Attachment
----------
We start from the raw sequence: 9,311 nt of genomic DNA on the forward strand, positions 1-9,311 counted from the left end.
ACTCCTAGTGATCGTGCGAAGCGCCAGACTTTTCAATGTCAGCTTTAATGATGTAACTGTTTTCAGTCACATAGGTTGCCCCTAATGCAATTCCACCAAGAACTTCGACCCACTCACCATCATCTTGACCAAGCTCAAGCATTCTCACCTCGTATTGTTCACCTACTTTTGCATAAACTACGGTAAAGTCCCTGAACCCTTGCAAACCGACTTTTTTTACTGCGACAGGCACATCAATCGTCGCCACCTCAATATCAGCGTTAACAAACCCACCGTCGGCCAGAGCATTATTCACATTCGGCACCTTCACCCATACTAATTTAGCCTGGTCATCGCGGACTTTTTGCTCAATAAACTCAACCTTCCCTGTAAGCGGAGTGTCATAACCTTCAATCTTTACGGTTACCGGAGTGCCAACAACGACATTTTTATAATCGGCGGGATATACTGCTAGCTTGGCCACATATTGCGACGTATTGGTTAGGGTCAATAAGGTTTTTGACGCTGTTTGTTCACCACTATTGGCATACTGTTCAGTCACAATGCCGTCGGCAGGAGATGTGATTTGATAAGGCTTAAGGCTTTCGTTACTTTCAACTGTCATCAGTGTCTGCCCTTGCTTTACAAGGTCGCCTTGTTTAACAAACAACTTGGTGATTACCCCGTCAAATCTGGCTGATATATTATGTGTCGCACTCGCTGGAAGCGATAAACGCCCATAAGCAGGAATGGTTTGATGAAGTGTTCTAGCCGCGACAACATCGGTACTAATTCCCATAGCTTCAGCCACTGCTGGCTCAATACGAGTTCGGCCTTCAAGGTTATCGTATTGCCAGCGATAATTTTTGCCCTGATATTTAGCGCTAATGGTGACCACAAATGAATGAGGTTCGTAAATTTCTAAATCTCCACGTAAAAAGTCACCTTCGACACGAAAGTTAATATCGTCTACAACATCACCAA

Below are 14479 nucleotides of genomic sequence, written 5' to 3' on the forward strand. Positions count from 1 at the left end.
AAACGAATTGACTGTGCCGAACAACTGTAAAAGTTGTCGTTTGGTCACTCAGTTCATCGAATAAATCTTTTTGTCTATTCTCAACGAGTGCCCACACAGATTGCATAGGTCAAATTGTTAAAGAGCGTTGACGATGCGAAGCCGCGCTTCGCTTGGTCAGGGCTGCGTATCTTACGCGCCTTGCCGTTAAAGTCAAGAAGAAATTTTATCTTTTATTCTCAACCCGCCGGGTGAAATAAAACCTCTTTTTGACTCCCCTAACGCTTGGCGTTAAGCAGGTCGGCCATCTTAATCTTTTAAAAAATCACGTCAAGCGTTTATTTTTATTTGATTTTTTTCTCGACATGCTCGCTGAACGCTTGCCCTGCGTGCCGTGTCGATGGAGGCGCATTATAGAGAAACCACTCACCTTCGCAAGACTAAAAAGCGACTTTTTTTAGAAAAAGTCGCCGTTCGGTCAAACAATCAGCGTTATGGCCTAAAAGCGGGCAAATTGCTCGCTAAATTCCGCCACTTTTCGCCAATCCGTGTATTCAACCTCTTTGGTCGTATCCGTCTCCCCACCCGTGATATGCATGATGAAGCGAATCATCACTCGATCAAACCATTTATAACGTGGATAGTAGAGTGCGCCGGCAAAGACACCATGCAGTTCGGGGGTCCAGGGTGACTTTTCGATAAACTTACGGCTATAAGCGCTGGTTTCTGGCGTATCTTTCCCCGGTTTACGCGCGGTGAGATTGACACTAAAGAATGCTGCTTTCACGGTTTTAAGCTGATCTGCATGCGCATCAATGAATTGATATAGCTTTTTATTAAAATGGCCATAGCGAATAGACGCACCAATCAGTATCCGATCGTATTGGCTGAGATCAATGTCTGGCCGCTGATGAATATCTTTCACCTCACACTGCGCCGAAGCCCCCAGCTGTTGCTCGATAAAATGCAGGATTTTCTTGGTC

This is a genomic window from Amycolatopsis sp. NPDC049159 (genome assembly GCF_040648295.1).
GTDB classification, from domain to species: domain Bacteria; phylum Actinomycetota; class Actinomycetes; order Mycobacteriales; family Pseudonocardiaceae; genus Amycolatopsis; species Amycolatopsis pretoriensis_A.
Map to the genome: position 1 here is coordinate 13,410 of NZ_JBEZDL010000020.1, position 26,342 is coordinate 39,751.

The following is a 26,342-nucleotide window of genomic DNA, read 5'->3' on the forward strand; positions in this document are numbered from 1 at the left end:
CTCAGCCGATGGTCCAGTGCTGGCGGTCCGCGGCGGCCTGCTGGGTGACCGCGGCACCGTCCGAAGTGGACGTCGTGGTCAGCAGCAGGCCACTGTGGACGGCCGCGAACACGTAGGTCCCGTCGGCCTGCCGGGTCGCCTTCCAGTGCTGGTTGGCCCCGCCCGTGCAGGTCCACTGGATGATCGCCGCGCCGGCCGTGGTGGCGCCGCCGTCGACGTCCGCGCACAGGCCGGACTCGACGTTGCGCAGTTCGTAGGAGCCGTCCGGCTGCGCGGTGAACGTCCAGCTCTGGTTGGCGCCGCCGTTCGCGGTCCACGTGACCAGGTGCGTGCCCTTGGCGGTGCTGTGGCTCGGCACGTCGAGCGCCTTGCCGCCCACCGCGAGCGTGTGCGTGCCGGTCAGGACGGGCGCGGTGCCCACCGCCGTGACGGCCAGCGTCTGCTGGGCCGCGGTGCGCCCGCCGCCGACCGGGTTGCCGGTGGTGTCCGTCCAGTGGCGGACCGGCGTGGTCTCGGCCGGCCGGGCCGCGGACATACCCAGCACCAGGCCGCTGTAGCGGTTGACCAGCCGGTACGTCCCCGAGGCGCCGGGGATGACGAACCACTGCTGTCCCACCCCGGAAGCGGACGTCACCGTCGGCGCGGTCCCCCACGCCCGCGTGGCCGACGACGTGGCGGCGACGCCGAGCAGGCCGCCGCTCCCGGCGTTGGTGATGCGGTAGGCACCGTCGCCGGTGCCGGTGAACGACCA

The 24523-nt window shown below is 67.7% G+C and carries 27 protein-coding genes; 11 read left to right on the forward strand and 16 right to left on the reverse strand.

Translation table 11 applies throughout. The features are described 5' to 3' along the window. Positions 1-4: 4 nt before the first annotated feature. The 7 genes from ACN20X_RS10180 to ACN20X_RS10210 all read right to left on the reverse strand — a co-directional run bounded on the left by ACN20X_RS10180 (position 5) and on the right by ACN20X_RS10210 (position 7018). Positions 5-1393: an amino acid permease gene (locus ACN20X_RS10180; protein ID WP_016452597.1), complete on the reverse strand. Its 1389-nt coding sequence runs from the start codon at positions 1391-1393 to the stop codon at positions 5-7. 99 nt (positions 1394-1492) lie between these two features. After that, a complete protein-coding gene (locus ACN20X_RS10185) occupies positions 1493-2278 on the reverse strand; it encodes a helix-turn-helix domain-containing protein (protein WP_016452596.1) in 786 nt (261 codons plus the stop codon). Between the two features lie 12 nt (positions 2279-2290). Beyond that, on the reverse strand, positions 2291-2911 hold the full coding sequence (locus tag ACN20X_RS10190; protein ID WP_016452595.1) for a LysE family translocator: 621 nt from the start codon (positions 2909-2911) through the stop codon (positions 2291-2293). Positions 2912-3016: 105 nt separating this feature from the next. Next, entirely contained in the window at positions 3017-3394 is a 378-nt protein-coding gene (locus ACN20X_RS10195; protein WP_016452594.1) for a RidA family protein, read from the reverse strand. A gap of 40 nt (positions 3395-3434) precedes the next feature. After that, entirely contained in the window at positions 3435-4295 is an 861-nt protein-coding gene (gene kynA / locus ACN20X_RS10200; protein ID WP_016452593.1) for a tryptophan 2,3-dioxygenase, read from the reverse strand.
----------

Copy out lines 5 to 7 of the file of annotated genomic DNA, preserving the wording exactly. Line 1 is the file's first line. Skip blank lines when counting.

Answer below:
This is a genomic window from Amycolatopsis sp. NPDC049159 (genome assembly GCF_040648295.1).
GTDB classification, from domain to species: domain Bacteria; phylum Actinomycetota; class Actinomycetes; order Mycobacteriales; family Pseudonocardiaceae; genus Amycolatopsis; species Amycolatopsis pretoriensis_A.
Map to the genome: position 1 here is coordinate 13,410 of NZ_JBEZDL010000020.1, position 26,342 is coordinate 39,751.